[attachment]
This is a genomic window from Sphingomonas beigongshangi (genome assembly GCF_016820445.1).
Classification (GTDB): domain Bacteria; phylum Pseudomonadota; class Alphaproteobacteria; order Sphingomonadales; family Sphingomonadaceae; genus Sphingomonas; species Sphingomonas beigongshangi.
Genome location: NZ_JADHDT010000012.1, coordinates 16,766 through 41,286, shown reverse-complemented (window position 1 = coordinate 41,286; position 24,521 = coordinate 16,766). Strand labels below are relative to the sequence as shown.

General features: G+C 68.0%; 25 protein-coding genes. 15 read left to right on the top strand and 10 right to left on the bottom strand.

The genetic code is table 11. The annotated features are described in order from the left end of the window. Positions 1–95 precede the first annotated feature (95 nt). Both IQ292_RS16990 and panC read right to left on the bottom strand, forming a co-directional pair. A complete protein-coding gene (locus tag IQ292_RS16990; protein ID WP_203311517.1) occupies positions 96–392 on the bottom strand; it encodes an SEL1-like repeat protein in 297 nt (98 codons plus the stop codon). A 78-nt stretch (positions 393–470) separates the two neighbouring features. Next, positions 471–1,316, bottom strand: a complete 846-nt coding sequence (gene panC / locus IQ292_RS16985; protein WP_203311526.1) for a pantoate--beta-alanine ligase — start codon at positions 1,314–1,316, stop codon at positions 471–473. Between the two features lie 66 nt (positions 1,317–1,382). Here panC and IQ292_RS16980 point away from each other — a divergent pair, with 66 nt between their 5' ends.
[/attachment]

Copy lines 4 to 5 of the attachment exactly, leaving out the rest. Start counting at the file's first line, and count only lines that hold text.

General features: G+C 68.0%; 25 protein-coding genes. 15 read left to right on the top strand and 10 right to left on the bottom strand.

The genetic code is table 11. The annotated features are described in order from the left end of the window. Positions 1–95 precede the first annotated feature (95 nt). Both IQ292_RS16990 and panC read right to left on the bottom strand, forming a co-directional pair. A complete protein-coding gene (locus tag IQ292_RS16990; protein ID WP_203311517.1) occupies positions 96–392 on the bottom strand; it encodes an SEL1-like repeat protein in 297 nt (98 codons plus the stop codon). A 78-nt stretch (positions 393–470) separates the two neighbouring features. Next, positions 471–1,316, bottom strand: a complete 846-nt coding sequence (gene panC / locus IQ292_RS16985; protein WP_203311526.1) for a pantoate--beta-alanine ligase — start codon at positions 1,314–1,316, stop codon at positions 471–473. Between the two features lie 66 nt (positions 1,317–1,382). Here panC and IQ292_RS16980 point away from each other — a divergent pair, with 66 nt between their 5' ends.